The Phenomenon of Solidarity – a conference by Prof Dariusz Gawin,

The Phenomenon of Solidarity – a conference by Prof Dariusz Gawin,

On Thursday 10th June the next in our series of lectures was held at the St John Paul II Institute of Culture at the Angelicum in Rome.  The lecture was titled The Phenomenon of Solidarity and was given by Prof Dariusz Gawin, a historian of ideas and concepts, a journalist and commentator of leading Polish publications, and vice-director of The Warsaw Uprising Museum.

Introducing his initial thoughts, Prof Gawin emphasized the pluralism of interpretation when it comes to Solidarity.  He outlined its revolutionary narrative thread, and likewise the one of Polish insurrection tradition.  In this presentation however, he focused on its portrayal within the light of the paradigm of the republic.  In his view this provides a better understanding of the key aspects of what took place during the August events while exposing at the same time inherent weaknesses that come with a republic.  Gawin called to mind here the intensely emotional accounts of the partakers of the strike, who were experiencing momentous existential moments that often came with a psychosomatic dimension (‘I was continually crying […] being overwhelmed by the freedom and liberty, a friend of ours fell into a state of shock.  He had to return to Warsaw as he couldn’t stop throwing up’).


In tracing the genesis of this kind of manner in experiencing the August events, as a key for further interpretation Gawin looked to the thoughts of Hanna Ardent whose thoughts in turn anticipated thinking of classical Communitarianists theorists as Alasdair MacIntyre and Charles Taylor.  Sketching out a backdrop to these initial deliberations Prof Gawin further called to mind the reasons behind the liberal and republican tensions in America that begun in the 60s.  He notices how within the unusually complex worldview discussion, the deciding factor lies in the differing way that we understand the concept of the citizen and citizen life.  With a republican outlook citizens make for a type of ethical ideal, where the community becomes a key element, while with liberalism the good of the individual becomes the starting point.  Hannah Ardent faithfully keeps to Aristotle’s trope in developing her own view of the uniqueness of the person as a communicative being able to lead a political life.  It is thanks to the mutual working together of the people, as Gawin here underlines in accordance with Ardent, that citizens may account for their own liberty and freedom experiencing ‘a particular type of satisfaction and elevation’.  He further points to another essential aspect that comes with life within citizenship, that being the role that communities have in the recording of memories and events. ‘The memory of great events and deeds require the existence of communities that regard them as essential to their own identity’ – he explained.  It is this republican spirit, understood in this context, within which Gavin further outlines the sentiments that took hold in Gdańsk in the summer of 1980, putting them in alignment with the times of Pericles and the Founding Fathers of America.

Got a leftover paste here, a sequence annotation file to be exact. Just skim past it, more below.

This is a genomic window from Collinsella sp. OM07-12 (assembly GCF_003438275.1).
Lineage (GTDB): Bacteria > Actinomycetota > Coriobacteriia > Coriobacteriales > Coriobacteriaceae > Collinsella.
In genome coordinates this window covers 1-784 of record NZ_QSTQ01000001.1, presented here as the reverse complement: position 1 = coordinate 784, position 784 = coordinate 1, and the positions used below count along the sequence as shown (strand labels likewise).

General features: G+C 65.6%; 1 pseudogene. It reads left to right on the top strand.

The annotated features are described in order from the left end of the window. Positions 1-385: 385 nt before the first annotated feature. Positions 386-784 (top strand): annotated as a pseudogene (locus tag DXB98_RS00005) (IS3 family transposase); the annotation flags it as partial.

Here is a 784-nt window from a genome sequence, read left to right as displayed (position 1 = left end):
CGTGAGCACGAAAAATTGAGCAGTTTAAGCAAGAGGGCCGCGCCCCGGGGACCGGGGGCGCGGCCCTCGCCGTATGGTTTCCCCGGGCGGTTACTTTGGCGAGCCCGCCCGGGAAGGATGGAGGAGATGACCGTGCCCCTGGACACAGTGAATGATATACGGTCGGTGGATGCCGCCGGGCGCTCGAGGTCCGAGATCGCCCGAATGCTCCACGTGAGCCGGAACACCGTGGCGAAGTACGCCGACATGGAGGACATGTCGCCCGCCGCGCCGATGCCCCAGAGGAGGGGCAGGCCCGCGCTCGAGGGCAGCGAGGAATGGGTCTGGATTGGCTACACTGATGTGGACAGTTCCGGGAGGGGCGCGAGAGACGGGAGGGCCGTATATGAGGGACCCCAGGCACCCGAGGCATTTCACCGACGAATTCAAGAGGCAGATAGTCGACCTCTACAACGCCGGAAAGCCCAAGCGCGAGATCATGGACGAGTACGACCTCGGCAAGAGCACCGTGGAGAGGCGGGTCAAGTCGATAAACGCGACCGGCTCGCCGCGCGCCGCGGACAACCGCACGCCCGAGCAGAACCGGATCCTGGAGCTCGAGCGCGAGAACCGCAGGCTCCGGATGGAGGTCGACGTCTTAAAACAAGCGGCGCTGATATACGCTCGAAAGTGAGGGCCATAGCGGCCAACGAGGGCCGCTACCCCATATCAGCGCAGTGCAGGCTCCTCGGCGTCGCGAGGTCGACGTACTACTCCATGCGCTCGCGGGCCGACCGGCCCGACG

Continuing on, Gawin turned to analysing the etymological roots of the word polis taking on the spectrum of its meaning within the native ground and setting out the shipyard backdrop as a type of emanation stemming from this.  In the footsteps of Ardent he links this unique and rarely occurring type of human community as being separate to the sphere of biological inevitability.  In drawing out the analogy of the shipyard setting to the polis of Athens, he pictured it as a dwelling that was unusually dynamic, as was with an earlier politics.  All on strike were bound by an unusually strong allegiance to their cause – res publica.  Within this context Gawin notes the particular character of the term Solidarity, that neither suggests a political institution nor an ideology, but rather a certain kind of universal account between peoples.